Theories on Negligent Co-perpetrators: An overview II
HLJ_45-1_158.pdf 280 KB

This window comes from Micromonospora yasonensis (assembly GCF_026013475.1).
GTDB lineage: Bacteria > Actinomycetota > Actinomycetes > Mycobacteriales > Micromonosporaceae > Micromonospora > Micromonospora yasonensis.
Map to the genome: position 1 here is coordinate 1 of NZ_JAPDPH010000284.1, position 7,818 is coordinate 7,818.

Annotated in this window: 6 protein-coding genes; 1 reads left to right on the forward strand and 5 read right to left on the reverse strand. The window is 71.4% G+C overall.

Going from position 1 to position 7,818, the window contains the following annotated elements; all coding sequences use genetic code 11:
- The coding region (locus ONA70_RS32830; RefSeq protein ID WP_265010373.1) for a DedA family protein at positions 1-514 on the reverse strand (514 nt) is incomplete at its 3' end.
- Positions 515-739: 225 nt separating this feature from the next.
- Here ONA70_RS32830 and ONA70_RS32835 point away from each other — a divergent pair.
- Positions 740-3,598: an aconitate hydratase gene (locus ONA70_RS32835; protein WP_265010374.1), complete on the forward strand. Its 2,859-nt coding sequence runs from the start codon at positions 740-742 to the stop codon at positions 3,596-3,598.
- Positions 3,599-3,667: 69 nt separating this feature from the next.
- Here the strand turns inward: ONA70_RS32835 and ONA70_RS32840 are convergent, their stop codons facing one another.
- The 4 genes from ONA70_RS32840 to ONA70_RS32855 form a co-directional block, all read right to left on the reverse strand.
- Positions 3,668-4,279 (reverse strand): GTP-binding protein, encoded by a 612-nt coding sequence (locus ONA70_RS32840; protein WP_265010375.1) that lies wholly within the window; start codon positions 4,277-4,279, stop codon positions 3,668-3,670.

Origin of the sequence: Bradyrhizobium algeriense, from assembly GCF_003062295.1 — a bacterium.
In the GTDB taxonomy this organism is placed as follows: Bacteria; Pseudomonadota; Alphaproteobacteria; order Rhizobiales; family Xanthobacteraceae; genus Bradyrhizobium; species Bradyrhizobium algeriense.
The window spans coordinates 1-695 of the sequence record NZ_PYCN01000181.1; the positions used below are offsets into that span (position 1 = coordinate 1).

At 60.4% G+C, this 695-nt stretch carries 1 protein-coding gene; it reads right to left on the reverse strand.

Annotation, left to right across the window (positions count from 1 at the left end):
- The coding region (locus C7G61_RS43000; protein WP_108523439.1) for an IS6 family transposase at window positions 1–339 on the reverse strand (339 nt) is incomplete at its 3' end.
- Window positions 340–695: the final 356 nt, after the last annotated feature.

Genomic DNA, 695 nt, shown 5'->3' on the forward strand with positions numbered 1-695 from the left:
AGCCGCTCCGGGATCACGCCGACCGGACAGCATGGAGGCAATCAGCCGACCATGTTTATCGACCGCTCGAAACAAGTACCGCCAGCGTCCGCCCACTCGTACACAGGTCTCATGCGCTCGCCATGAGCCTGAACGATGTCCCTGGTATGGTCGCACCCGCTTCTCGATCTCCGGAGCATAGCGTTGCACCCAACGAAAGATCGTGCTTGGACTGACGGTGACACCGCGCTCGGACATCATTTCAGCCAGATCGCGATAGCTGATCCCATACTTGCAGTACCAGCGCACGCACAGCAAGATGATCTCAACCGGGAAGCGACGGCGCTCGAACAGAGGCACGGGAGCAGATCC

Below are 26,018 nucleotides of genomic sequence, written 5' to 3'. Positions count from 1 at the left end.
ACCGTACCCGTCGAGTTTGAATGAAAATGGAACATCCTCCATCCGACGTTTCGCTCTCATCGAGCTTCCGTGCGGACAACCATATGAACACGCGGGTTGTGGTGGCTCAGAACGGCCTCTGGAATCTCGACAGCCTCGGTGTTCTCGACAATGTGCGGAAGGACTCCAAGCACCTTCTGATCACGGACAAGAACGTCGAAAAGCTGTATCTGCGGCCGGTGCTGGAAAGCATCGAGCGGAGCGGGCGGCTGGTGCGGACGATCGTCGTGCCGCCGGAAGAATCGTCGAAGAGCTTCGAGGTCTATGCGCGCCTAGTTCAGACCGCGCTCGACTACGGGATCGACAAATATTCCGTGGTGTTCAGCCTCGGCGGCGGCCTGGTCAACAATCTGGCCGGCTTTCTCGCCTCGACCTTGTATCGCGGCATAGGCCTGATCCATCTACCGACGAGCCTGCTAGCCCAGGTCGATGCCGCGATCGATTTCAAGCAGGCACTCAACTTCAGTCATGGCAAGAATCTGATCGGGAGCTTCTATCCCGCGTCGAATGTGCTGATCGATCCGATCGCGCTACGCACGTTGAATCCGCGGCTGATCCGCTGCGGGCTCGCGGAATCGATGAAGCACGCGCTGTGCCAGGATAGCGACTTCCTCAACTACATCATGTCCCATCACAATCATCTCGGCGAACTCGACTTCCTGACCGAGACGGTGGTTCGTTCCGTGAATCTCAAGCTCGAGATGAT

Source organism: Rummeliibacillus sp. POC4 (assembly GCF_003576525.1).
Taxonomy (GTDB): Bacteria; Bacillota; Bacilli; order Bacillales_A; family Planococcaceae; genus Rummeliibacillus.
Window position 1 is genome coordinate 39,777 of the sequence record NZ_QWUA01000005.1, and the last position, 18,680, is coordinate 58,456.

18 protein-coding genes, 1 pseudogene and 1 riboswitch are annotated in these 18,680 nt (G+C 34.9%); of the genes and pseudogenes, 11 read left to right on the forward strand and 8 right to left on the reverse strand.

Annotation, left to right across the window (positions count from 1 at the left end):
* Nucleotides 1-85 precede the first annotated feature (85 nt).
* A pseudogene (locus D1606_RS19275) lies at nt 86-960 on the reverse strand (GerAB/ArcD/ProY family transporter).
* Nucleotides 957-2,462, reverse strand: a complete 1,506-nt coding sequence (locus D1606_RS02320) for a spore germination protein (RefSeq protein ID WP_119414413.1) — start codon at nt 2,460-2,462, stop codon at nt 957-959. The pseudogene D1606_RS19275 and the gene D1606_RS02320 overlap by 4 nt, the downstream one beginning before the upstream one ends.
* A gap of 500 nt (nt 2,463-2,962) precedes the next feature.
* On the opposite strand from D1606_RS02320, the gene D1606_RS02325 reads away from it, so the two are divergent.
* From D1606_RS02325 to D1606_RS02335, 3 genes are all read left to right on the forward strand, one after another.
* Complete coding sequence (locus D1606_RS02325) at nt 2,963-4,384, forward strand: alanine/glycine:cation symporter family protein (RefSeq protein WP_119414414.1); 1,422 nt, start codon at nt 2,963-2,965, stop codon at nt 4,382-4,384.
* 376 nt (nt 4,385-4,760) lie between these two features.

On the issue of the existence of negligence co-perpetrators, positive theories and negative theories have been formed. The development of the theories on negligent co-perpetrators has generally gone through four phases, during which the positive theory and the negative theory oppose each other all the time and prevail over each other alternately. This article following on from the previous one, discusses the positive theories on co-perpetrators, to explore the evolution and present situation of theoretical studies of negligent co-perpetrators. Based on the old theory of negligence, the doctrine of jointness in crime denies the existence of negligent co-perpetrators on the ground that negligent offenders lack common consciousness subjectively. In contrast, with the new theory of negligent offenses, the essence of a negligent offense is regarded as a violation of a duty of care, and it becomes possible to acknowledge negligent co-perpetrators on the basis of the doctrine of violation of a duty of care. However, the discussion on negligent co-perpetrators is still based on the structure of intentional co-perpetrators. Doctrines arguing for the existence of jointness in subjective unlawfulness among negligent offenders through “mental causation” and has failed to explore the establishment elements of negligent co-perpetrators based on the structure of a negligent offense itself.